In memoriam Lee Kuan Yew

Singapore‘s Prime Minister Lee Kuan Yew with Kazakhstan's President Nursultan Nazarbayev

On the 23rd of March 2015, Singapore‘s longtime Prime Minister Lee Kuan Yew died of pneumonia in his hometown, aged 91. His lifelong vision of building a modern nation and his relentless pragmatism turned a city state with no natural resources into East Asia’s richest country: from 1960 to 1980, Singapore‘s gross national product grew fifteen-fold. He was the driving force behind the economic miracle that has made Singapore wealthy, modern, efficient, safe, virtually corruption-free, and very popular among investors.

Born in 1923 to fourth-generation Chinese immigrants, he was deeply shaped by more than 100 years of British presence in the area. English was his first language. After studying law in Cambridge, he worked as legal advisor of various trade unions. Only at the age of 32 he started to learn Mandarin.

In 1954, Lee founded the People’s Action Party (PAP) and would lead it for 38 years. In 1959 the PAP won a majority of seats in the legislative assembly and Singapore finally gained self-government, with autonomy in all state matters except defense and foreign affairs. As the federation with neighboring Malaysia only lasted for two years, the 9th of August 1965 is Singapore’s official birthday.

Lee started enormous reforms, including a social housing program, in order to transform the “cesspool of squalor and degradation” into a modern industrialized state. To achieve his goals, he would resort to all kinds of measures: to imprison critics without a court order, to shut down Nanyang University after large student protests, to censor both local and foreign newspapers, and to sue media which he disliked.

He blatantly interfered in citizens´ private life and always thought he had the right to do so: less educated mothers who already had two children were asked to undergo sterilization, or charged with higher taxes. At the same time, since the 1980s he encouraged the upper class to have more children. Unfortunately that plan didn´t work, as Singapore currently has the world´s lowest birth rate at 0.7 children per woman.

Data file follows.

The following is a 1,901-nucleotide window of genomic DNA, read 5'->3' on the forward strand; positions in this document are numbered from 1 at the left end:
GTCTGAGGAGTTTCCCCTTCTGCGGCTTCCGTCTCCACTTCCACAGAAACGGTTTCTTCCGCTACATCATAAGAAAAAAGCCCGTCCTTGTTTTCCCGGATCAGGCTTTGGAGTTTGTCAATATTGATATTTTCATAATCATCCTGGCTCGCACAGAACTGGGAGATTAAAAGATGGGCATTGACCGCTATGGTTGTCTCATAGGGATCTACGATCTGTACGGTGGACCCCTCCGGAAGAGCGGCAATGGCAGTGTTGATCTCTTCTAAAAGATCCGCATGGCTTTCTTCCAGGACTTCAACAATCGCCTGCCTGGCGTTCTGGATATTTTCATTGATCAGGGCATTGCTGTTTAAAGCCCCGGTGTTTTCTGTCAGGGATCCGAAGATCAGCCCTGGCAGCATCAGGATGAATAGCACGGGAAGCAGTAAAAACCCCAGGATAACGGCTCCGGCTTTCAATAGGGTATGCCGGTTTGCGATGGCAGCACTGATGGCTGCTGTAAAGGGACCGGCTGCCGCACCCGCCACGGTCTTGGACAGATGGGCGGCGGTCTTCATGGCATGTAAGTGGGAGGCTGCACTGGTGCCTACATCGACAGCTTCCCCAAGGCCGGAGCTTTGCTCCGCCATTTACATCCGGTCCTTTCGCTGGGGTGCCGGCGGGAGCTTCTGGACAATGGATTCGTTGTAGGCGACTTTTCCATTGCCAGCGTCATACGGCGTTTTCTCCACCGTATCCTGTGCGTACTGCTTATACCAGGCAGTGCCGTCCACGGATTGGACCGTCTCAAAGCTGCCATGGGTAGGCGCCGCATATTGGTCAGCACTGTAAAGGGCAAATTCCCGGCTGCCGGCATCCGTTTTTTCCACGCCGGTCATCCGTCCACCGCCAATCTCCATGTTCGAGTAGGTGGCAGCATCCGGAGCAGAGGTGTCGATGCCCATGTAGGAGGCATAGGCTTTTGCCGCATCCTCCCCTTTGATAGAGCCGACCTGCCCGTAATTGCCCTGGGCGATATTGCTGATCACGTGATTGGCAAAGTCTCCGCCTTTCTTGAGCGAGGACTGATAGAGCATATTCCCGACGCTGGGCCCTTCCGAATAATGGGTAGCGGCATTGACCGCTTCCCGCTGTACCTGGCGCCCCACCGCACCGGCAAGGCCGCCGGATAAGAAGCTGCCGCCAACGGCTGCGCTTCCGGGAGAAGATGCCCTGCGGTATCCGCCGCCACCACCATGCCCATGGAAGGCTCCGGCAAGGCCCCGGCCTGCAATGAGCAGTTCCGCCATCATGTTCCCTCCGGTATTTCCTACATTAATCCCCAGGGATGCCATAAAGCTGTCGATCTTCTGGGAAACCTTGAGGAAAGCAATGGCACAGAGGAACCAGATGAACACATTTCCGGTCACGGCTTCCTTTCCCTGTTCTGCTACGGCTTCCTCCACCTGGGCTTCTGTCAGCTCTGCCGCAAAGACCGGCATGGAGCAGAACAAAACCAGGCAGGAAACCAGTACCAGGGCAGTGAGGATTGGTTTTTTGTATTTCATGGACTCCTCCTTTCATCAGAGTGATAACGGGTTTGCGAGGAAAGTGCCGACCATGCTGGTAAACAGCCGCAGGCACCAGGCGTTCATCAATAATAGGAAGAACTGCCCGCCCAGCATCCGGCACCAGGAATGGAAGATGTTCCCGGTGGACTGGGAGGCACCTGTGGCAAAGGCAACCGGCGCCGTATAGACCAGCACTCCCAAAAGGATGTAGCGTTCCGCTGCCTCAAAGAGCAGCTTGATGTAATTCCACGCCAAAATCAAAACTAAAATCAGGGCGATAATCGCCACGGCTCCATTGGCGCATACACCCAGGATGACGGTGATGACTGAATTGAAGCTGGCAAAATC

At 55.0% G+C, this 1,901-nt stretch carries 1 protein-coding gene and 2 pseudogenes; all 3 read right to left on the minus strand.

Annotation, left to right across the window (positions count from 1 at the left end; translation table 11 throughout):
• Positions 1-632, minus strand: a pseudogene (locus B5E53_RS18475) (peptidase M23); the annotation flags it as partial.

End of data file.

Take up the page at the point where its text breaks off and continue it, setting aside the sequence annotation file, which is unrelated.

A fervent socialist in his youth, Lee became a convinced anticommunist and Singaporean armed forces up to this day receive extensive military training in Taiwan. At the same time, he strongly objected to the island’s de facto independence, and on the day that Germany reunited in 1990 finally established full diplomatic relations with China.

When he gave up his position in 1990, after winning seven consecutive elections, he was the world’s longest-acting Premier. As éminence grise, Lee took part in numerous political campaigns.

A lasting legacy is the creation of a Singaporean identity out of the very different ethnic groups that constitute most of the population: Chinese, Malays and Indians. This was possible only by implementing an iron fist policy: the law allows caning to be ordered for over 35 offences, but only for men. Lee, who wasn’t fond of liberal democracy, never understood why Western educationalists were so much against corporal punishment. Even if Singapore, due to its highly regulated society, could be called an Eastern “nanny state”, its amazing success story has proven him mostly right!


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